Global Health Matters

Interview – Asahi TV Japan – Solidarity at the core of COVAX Facility

Global Health Matters
18th September 2020
By Thomas B. Cueni

Interview – Asahi TV Japan – Solidarity at the core of COVAX Facility

Thomas Cueni, IFPMA Director General, spoke to Asahi TV in Japan on 18 September 2020 about COVAX and the importance of working together in order to guarantee a safe and effective vaccine in both richer and poorer countries. Here are top 5 points discussed (edited for clarity).


What are the merits of being members of the COVAX Facility?

The COVAX Facility has a unique objective of making sure that all countries have access to COVID-19 vaccines, not only high-income countries. The aim is that at least 20% of population in all participating countries will have access to a vaccine, making sure they reach those in need: people with underlying health conidiation, the elderly, and the healthcare workers. It’s an ambitious objective, for which 2 billion doses of vaccines need to be secured.

The COVAX Facility will only succeed if there is international buy-in from all countries. Of course, there is likely to be disappointment, with higher-income countries like the United States confirming they will not participate, and with other countries still yet to decide. As the deadline for signing up to the Facility is imminent, it is understood that more than 80 self-funding countries have signed up to support the facility.

Do you think everyone in the world will receive a vaccine?

Nobody wants to see the situation that occurred when rich countries bought 90% of the N1H1/swine flu vaccines. The core of the ambition in COVAX depends on solidarity between countries. Its essential to find a balance between high-income and low- and middle-income countries for the Facility to work. Not everybody in the world will be able to have access to the vaccine by 2021. The Facility will need to make decisions on who will get it first, irrespective of where they live (for example vulnerable people, elderly, doctors, nurses, etc.) and how the pandemic has affected each country will also have to be considered.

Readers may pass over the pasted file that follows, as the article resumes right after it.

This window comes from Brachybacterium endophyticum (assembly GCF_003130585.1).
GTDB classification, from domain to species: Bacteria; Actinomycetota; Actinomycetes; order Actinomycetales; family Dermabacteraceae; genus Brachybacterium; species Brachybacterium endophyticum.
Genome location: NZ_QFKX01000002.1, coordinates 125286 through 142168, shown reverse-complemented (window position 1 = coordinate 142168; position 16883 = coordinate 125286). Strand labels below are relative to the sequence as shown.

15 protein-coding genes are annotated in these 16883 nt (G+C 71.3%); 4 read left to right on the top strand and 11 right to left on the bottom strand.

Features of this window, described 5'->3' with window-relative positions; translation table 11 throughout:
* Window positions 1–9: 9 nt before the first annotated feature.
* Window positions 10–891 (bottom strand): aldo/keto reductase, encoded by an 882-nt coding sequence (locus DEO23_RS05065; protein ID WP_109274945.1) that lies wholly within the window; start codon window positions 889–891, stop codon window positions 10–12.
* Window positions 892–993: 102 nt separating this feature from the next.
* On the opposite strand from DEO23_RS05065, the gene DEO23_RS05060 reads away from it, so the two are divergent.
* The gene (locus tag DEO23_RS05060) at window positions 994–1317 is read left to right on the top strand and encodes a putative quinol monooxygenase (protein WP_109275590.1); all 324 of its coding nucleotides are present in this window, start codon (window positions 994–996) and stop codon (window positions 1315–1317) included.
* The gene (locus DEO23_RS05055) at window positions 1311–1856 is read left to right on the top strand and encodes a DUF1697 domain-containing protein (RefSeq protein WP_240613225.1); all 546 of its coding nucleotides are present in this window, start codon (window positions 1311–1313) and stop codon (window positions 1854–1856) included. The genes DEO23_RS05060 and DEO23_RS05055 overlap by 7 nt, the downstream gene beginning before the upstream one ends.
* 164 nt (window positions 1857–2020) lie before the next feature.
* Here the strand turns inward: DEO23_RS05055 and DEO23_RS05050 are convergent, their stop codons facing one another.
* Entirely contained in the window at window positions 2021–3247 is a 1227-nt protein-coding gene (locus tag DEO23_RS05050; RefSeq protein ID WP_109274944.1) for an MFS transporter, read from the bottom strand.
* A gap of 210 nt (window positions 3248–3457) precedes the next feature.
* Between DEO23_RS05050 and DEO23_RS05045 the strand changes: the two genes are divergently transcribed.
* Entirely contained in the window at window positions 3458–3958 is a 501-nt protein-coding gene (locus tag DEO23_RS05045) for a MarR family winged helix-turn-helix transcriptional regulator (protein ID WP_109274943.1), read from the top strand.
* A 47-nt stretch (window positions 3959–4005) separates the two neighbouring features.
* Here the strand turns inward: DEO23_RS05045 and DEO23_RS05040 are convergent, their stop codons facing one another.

What do you think about vaccine nationalism?

As long as the pandemic continues in any part of the world, it remains a risk elsewhere. Nobody can feel safe until everyone feels safe.

Vaccine nationalism is a hindrance. At the same time, it is a reality. Governments have a responsibility to protect their citizens. With COVAX, I’m optimistic we will see a high degree of solidarity. Otherwise, we will fail.

Is cooperation the best way to overcome COVID-19? 

It’s absolutely crucial. We can see how powerful it is within our industry. I’ve never seen so much collaboration and partnerships to speed up COVID-19 vaccine development: companies talking to other companies about scaling up manufacturing capacity, about technology transfer. Such collaboration is key for governments and international organizations. We really are in all this together.

The economic cost of this pandemic is enormous. The IMF estimates it at 375 billion dollars per month. The resources needed at global level for health efforts to contain COVID-19 represent about 10% of this. We need to better communicate about the economic and health returns of investing in ensuring fair and equitable access to COVID-19 vaccines. Support for the Facility should not be seen as an overseas economic development issue, it is about taking steps that will have a real economic impact.

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